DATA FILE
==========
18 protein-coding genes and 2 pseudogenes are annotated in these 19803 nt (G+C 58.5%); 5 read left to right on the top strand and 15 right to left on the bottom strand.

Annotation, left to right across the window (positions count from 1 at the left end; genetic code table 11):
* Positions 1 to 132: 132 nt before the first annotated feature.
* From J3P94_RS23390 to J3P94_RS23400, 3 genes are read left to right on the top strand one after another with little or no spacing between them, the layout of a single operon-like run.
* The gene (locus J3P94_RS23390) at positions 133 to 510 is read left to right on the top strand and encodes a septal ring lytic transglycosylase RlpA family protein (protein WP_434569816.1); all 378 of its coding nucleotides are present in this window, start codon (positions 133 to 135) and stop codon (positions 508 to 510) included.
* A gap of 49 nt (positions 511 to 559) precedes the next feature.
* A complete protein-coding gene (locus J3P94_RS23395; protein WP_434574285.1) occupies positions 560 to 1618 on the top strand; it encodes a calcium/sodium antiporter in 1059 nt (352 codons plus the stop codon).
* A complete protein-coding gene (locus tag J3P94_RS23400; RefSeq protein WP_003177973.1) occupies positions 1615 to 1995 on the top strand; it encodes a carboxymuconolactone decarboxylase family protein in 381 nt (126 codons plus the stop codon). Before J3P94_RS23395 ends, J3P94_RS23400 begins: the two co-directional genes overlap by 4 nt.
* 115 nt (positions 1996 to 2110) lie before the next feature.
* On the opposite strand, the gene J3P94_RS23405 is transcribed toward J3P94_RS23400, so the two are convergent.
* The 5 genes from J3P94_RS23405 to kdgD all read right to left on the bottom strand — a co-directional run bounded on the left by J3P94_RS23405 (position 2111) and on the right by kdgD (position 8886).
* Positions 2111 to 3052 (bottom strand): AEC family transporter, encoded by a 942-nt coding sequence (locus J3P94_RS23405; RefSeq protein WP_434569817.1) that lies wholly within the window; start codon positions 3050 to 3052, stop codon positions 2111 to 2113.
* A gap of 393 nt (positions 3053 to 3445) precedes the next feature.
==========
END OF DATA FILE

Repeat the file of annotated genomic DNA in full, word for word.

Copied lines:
18 protein-coding genes and 2 pseudogenes are annotated in these 19803 nt (G+C 58.5%); 5 read left to right on the top strand and 15 right to left on the bottom strand.

Annotation, left to right across the window (positions count from 1 at the left end; genetic code table 11):
* Positions 1 to 132: 132 nt before the first annotated feature.
* From J3P94_RS23390 to J3P94_RS23400, 3 genes are read left to right on the top strand one after another with little or no spacing between them, the layout of a single operon-like run.
* The gene (locus J3P94_RS23390) at positions 133 to 510 is read left to right on the top strand and encodes a septal ring lytic transglycosylase RlpA family protein (protein WP_434569816.1); all 378 of its coding nucleotides are present in this window, start codon (positions 133 to 135) and stop codon (positions 508 to 510) included.
* A gap of 49 nt (positions 511 to 559) precedes the next feature.
* A complete protein-coding gene (locus J3P94_RS23395; protein WP_434574285.1) occupies positions 560 to 1618 on the top strand; it encodes a calcium/sodium antiporter in 1059 nt (352 codons plus the stop codon).
* A complete protein-coding gene (locus tag J3P94_RS23400; RefSeq protein WP_003177973.1) occupies positions 1615 to 1995 on the top strand; it encodes a carboxymuconolactone decarboxylase family protein in 381 nt (126 codons plus the stop codon). Before J3P94_RS23395 ends, J3P94_RS23400 begins: the two co-directional genes overlap by 4 nt.
* 115 nt (positions 1996 to 2110) lie before the next feature.
* On the opposite strand, the gene J3P94_RS23405 is transcribed toward J3P94_RS23400, so the two are convergent.
* The 5 genes from J3P94_RS23405 to kdgD all read right to left on the bottom strand — a co-directional run bounded on the left by J3P94_RS23405 (position 2111) and on the right by kdgD (position 8886).
* Positions 2111 to 3052 (bottom strand): AEC family transporter, encoded by a 942-nt coding sequence (locus J3P94_RS23405; RefSeq protein WP_434569817.1) that lies wholly within the window; start codon positions 3050 to 3052, stop codon positions 2111 to 2113.
* A gap of 393 nt (positions 3053 to 3445) precedes the next feature.